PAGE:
IBM targets deep learning AI with its first Power9-based systems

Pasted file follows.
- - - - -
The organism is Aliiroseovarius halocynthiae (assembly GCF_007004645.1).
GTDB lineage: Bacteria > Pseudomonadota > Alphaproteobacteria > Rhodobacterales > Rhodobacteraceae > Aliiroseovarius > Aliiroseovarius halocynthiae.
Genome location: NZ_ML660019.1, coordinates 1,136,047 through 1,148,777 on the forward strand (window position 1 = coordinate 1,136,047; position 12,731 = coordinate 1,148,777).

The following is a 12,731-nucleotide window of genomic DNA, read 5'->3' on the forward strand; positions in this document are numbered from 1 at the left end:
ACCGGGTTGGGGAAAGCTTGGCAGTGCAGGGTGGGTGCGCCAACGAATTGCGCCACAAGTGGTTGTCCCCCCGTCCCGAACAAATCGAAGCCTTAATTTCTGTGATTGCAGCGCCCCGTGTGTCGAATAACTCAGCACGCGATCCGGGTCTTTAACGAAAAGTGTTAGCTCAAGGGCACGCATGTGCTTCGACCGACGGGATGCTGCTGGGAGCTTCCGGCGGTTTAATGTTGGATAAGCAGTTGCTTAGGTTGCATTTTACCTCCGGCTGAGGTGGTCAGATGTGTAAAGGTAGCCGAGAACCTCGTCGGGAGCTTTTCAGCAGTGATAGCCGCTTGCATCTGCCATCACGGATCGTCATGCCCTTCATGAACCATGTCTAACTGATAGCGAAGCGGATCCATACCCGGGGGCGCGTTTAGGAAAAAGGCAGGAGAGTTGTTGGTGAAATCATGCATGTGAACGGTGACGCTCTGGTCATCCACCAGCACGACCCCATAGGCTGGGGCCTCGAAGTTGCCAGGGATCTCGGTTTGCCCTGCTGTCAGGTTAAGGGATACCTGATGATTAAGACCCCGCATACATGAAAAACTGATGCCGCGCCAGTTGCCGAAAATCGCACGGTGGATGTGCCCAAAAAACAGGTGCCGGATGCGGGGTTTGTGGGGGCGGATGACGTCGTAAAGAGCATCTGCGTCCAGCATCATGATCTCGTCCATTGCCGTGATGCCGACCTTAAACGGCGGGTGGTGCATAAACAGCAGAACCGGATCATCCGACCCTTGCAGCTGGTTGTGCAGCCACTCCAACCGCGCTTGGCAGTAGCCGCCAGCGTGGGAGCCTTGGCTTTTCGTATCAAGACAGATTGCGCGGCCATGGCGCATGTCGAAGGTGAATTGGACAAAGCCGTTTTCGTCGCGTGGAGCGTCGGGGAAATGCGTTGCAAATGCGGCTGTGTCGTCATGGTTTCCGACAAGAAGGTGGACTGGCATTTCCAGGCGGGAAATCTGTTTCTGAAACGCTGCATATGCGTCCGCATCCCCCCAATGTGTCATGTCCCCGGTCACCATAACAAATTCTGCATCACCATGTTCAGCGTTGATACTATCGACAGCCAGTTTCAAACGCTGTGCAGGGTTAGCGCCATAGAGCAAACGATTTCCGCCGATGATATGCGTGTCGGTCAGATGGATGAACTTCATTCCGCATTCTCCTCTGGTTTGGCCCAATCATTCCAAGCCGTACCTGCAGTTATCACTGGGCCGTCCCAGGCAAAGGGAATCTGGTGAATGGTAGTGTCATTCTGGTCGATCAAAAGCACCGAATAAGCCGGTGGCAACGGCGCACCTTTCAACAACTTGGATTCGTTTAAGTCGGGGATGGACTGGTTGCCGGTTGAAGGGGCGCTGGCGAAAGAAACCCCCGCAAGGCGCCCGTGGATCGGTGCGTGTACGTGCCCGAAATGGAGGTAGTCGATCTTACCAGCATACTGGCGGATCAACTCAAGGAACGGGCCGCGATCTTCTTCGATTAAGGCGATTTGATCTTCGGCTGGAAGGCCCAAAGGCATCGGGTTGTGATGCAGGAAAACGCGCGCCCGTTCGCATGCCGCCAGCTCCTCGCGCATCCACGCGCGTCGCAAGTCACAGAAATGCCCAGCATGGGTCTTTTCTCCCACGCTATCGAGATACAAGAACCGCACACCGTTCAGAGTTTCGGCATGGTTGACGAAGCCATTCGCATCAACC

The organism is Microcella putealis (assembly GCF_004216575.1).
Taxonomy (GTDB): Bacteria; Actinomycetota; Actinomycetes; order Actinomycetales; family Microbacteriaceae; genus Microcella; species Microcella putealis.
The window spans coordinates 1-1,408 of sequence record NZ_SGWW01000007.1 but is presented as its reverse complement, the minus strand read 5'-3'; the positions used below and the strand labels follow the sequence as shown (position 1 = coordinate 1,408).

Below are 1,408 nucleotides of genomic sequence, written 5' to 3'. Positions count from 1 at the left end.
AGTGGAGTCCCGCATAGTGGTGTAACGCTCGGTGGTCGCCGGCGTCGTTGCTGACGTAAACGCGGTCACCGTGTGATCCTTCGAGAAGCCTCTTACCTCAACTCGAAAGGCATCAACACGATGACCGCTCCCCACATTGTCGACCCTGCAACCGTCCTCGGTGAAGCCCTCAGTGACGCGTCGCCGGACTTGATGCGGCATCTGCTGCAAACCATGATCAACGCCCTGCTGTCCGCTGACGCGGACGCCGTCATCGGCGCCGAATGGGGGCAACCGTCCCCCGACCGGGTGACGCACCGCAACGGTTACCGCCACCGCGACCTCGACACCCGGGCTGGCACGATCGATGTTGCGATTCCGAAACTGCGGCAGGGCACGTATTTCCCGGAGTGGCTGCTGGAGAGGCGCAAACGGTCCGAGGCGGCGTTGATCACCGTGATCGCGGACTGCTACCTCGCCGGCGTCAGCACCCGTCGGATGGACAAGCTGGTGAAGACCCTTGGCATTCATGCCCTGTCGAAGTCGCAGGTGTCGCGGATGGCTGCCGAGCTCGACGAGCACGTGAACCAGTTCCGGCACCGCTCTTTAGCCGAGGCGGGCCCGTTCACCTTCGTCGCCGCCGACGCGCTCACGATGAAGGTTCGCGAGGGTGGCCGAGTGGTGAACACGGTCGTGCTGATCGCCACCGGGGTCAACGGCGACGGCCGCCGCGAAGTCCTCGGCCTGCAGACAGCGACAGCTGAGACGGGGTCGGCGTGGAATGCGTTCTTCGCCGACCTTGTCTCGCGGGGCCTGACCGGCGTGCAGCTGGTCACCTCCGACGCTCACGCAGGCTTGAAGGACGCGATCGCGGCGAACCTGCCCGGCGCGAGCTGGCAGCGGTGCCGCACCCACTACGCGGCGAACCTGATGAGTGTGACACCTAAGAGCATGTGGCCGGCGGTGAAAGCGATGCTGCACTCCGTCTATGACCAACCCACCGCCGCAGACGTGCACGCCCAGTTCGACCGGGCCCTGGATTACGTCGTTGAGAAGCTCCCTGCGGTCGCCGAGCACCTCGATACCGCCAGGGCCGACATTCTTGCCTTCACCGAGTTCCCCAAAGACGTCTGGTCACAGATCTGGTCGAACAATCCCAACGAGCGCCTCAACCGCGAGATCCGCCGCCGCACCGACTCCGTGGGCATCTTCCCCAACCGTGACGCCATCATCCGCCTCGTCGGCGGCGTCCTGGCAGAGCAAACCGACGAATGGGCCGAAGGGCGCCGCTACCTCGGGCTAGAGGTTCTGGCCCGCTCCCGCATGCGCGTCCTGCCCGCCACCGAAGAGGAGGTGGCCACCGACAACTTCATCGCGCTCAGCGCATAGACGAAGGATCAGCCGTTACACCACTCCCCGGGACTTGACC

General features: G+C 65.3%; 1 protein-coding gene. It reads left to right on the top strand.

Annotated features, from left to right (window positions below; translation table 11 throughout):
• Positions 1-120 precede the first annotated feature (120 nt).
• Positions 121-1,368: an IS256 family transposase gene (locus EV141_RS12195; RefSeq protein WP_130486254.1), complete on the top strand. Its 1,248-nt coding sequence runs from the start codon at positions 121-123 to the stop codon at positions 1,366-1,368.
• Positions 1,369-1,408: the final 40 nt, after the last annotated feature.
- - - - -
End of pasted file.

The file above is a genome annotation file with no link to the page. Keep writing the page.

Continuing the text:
Nearly 20 months after revealing its plans to develop a new version of its Power series of processors, #IBM Corp. today is rolling out its first machines based upon the new chip, saying they’re the best you can get for compute-intensive #artificialintelligence workloads. The new #Linux-based #AC922 Power Systems can speed up the training times of deep learning frameworks nearly fourfold, @IBM said. In addition to performance improvements in the processor, the systems feature the latest 4.0 version of the Peripheral Component Interconnect Express or PCI-e expansion bus, @Nvidia Corp.’s #NVLink 2.0 high-speed interconnect and @OpenCapi, an interface architecture for connecting microprocessors to memory, accelerators, input/output devices and other processors. The combination accelerates performance over bandwidth up to tenfold, IBM claimed. “Power9 is an absolute beast when it comes to moving data, a critical point for AI-centric processes,” said Charles King, president and principal analyst at Pund-IT Inc. “Since AI depends on the repetition of deep learning exercises thousands of times, Power9 systems can cut substantial time off the process.” The AC 922 server comes with two Power9 processors and up to six Nvidia graphics processing units connected by the NVLink interface. “It’s terrific for any accelerated workload,” said Sumit Gupta, vice president of high-performance computing, artificial intelligence and machine learning at IBM. “Machine learning data sets are huge,” he added. “We can move data to accelerators much faster than on Intel systems.” IBM said Power9 will also be at the heart of the U.S. Department of Energy’s “Summit” and “Sierra” supercomputers, which are expected to be the world’s most powerful. IBM has talked a lot recently about the end of the Moore’s Law performance curve, which saw processor densities double biannually for more than 50 years. As central processing unit speed improvements slow, systems makers have been looking at outboard accelerators such as GPUs as a way to boost performance. That’s why the inclusion of PCI-e 4.0 and NVLink 2.0 is such a big deal. NVLink 2.0 can communicate at 25 gigabits per second, which is seven to 10 times the speed of the PCI-e 3.0 interconnect used in Intel x86 systems, IBM said. “Power9 is like a Swiss Army knife of AI accelerators,” said Patrick Moorhead, president and principal analyst at Moor Insights & Strategy. “You can plug in the highest-performance accelerators on the planet and have coherent memory, meaning the accelerator has direct access to system memory.” The use of co-processors boosts overall performance by farming out tasks in parallel to the on-board accelerators, but the CPU creates a bottleneck, Gupta said. “The biggest problem is that the data comes through the network to the CPU memory, and every accelerator also has its own memory, so you need to move data to the accelerators,” he said. With each GPU holding 16 gigabtyes of its own memory, bandwidth speed between the CPU and GPUs affects overall performance. “Essentially, Power9 has three interfaces that accelerate connection to other devices and to storage-class memories,” Gupta said. NVLink 2.0 is the most important of those three, Moorhead said. “Adding PCIe first is big, but I believe adding NVLink 2.0 is a bigger deal,” he said. “It gives the company a performance and coherency advantage using multiple GPUs on the same server.” IBM formed the OpenPower Consortium four years ago as an alternative to Intel’s hegemony with a focus on collaborative development and high-performance systems. The organization has attracted more than 300 members, including Google Inc., but hasn’t made a significant dent in Intel’s market share. Google announced plans in the spring of 2016 to build a new server based upon the Power9 chip, but has said little about the project since. IBM said Power9 was a complete rebuild of the processor family that was four years in the making. A slew of systems are due in 2018, though IBM didn’t provide specifics. Pund-IT’s King said it’s been worth the wait, calling Power9 an “AI powerhouse. If Power9 and IBM’s related systems deliver as promised, it will substantially rock many AI projects and efforts,” he said. IBM also didn’t reveal pricing, but Gupta said costs will be competitive with a comparable x86-based system.